The committee then wrapped up the remaining portions of financial responsibility in the afternoon, covering subsections on audit opinions and disclosures, past performance, and alternative standards and requirements.
Fast said she generally supported the changes ED is proposing, but questioned how schools in the past have remained eligible for more than three years under provisional certification even though financial problems were identified. Internal counsel for ED clarified that institutions can be provisionally certified multiple times. Fast suggested there should be a standard to ensure schools cannot indefinitely extend their provisional certification.
A temperature check on these sets of issues brought no thumbs down. The committee then moved onto the last sections of financial responsibility, which cover change of ownership and severability.
A temperature check on these final sections also registered no thumbs down, marking the completion of the financial responsibility issue paper.
The committee then moved to the changes in ownership issue paper, and generally speaking there was broad agreement among negotiators on this topic. Much of the focus was on the conversion of for-profit institutions to nonprofit status, though the issue paper covers each sector of higher education.
The first section covered changes on the definition of branch campuses. Yael Shavit, a negotiator on behalf of state attorneys general, suggested that ED consider adding requirements that a nonprofit organization under these regulations be organized for charitable purposes. She also added that she would like to see added to the list of exclusions for the purposes of participating in the federal student loan program instances in which there was a change of ownership from for-profit to nonprofit status where the new entity still has contractual obligations to the prior owner.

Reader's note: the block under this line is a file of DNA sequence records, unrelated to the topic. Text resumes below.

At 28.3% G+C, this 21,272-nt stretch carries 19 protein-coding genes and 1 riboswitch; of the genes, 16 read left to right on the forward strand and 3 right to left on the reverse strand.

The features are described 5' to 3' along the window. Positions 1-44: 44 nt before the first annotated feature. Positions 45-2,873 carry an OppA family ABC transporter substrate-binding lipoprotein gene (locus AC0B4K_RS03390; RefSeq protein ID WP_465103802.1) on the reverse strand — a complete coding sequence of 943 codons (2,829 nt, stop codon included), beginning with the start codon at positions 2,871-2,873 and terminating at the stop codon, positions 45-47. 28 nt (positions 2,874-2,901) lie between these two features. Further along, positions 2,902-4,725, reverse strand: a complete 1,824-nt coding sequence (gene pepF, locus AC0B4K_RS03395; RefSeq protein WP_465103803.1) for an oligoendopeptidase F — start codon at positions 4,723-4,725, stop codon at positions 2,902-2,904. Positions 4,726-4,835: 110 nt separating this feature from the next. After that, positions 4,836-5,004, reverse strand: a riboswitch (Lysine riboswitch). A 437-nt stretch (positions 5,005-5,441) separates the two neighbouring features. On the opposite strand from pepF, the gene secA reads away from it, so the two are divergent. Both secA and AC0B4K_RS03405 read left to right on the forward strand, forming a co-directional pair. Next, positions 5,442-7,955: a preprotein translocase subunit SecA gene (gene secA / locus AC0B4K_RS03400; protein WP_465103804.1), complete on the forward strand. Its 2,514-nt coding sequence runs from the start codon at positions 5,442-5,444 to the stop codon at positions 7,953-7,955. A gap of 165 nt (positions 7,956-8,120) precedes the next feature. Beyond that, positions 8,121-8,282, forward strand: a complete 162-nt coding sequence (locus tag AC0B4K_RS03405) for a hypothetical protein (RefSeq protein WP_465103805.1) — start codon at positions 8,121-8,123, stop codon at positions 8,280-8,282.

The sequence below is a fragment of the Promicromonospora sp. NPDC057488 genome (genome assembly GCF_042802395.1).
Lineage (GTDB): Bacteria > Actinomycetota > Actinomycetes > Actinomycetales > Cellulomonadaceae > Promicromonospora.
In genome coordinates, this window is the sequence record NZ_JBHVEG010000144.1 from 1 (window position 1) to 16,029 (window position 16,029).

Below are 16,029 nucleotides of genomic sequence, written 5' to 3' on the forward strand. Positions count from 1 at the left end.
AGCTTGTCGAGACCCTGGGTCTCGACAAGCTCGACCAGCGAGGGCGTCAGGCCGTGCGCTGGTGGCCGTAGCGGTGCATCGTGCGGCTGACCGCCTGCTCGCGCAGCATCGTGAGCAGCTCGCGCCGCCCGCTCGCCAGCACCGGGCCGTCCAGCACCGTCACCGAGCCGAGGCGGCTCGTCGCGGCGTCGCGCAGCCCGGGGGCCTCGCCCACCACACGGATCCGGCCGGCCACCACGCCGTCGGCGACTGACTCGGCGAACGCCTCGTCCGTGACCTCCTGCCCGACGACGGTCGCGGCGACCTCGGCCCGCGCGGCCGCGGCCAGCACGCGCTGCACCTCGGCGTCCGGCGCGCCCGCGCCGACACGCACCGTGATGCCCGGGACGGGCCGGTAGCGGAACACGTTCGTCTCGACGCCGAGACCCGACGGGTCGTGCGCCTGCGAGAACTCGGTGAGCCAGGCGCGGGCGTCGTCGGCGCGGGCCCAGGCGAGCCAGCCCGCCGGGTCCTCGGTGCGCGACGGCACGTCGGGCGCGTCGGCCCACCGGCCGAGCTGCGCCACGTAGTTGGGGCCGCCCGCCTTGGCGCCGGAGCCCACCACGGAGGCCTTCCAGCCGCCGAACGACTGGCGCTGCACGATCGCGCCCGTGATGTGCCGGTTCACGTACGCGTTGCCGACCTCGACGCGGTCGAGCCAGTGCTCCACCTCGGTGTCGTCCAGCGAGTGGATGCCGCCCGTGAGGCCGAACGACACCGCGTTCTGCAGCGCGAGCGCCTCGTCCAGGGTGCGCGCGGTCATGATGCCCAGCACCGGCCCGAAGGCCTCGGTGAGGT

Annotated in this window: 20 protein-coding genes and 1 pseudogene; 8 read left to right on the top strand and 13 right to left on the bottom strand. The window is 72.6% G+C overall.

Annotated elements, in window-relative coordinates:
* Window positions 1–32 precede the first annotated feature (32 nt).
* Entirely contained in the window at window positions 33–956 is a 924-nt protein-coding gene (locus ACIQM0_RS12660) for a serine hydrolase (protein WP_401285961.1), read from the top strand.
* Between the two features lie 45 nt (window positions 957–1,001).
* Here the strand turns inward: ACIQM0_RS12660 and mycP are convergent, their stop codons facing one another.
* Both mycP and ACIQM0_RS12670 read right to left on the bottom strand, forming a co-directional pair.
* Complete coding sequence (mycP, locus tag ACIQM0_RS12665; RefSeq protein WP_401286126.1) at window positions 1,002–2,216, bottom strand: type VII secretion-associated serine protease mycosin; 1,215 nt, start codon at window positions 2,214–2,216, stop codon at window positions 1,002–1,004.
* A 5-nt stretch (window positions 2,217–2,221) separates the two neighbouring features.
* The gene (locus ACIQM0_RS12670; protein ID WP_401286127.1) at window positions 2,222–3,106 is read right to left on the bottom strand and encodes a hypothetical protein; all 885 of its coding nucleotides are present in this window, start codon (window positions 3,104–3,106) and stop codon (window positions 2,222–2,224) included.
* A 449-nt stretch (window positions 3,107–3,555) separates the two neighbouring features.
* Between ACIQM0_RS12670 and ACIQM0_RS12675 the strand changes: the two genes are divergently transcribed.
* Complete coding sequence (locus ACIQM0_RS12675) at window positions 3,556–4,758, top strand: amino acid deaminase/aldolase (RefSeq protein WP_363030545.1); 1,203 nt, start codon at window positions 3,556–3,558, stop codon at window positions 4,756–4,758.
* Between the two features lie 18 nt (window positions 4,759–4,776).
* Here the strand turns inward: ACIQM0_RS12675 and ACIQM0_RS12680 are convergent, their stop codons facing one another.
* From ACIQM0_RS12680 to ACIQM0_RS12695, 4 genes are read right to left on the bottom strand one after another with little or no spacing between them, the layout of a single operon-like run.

Johnson Tyler, a negotiator on behalf of the legal assistance organizations that represent students or borrowers, asked that ED consider expanding the definition when for-profits convert to nonprofits to ensure former owners are not continuing to profit after a conversion.
Adams raised concerns over regulations that would mean a former owner having a single share of stock in an online program management provider that now has a contract with the new converted nonprofit would run afoul of the regulations.